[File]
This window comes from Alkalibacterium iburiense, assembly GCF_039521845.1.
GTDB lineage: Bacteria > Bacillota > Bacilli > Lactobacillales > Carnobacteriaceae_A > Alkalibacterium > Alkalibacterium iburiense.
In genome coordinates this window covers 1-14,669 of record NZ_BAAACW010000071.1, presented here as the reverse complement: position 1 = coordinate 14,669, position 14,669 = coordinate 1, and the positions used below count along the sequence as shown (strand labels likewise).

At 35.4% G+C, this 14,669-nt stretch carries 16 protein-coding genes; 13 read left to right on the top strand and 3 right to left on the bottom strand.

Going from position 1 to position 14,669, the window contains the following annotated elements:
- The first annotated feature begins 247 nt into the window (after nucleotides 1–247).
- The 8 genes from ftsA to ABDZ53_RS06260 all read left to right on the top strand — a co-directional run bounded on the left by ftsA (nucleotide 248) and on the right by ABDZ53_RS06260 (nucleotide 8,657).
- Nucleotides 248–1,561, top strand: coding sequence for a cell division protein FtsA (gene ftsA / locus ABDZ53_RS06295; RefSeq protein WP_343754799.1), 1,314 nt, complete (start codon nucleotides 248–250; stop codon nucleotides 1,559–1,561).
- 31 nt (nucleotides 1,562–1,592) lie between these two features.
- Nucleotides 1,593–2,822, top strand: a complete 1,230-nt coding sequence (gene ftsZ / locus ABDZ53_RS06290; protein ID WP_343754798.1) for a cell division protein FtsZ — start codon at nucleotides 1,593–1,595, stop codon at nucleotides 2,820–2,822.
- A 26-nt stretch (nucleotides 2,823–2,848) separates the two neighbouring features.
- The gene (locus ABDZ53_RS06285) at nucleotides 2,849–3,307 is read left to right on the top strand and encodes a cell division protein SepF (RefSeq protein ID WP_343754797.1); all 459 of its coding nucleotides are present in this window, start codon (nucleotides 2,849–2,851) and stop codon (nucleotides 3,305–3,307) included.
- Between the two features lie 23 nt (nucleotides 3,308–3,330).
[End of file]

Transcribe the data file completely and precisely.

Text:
This window comes from Alkalibacterium iburiense, assembly GCF_039521845.1.
GTDB lineage: Bacteria > Bacillota > Bacilli > Lactobacillales > Carnobacteriaceae_A > Alkalibacterium > Alkalibacterium iburiense.
In genome coordinates this window covers 1-14,669 of record NZ_BAAACW010000071.1, presented here as the reverse complement: position 1 = coordinate 14,669, position 14,669 = coordinate 1, and the positions used below count along the sequence as shown (strand labels likewise).

At 35.4% G+C, this 14,669-nt stretch carries 16 protein-coding genes; 13 read left to right on the top strand and 3 right to left on the bottom strand.

Going from position 1 to position 14,669, the window contains the following annotated elements:
- The first annotated feature begins 247 nt into the window (after nucleotides 1–247).
- The 8 genes from ftsA to ABDZ53_RS06260 all read left to right on the top strand — a co-directional run bounded on the left by ftsA (nucleotide 248) and on the right by ABDZ53_RS06260 (nucleotide 8,657).
- Nucleotides 248–1,561, top strand: coding sequence for a cell division protein FtsA (gene ftsA / locus ABDZ53_RS06295; RefSeq protein WP_343754799.1), 1,314 nt, complete (start codon nucleotides 248–250; stop codon nucleotides 1,559–1,561).
- 31 nt (nucleotides 1,562–1,592) lie between these two features.
- Nucleotides 1,593–2,822, top strand: a complete 1,230-nt coding sequence (gene ftsZ / locus ABDZ53_RS06290; protein ID WP_343754798.1) for a cell division protein FtsZ — start codon at nucleotides 1,593–1,595, stop codon at nucleotides 2,820–2,822.
- A 26-nt stretch (nucleotides 2,823–2,848) separates the two neighbouring features.
- The gene (locus ABDZ53_RS06285) at nucleotides 2,849–3,307 is read left to right on the top strand and encodes a cell division protein SepF (RefSeq protein ID WP_343754797.1); all 459 of its coding nucleotides are present in this window, start codon (nucleotides 2,849–2,851) and stop codon (nucleotides 3,305–3,307) included.
- Between the two features lie 23 nt (nucleotides 3,308–3,330).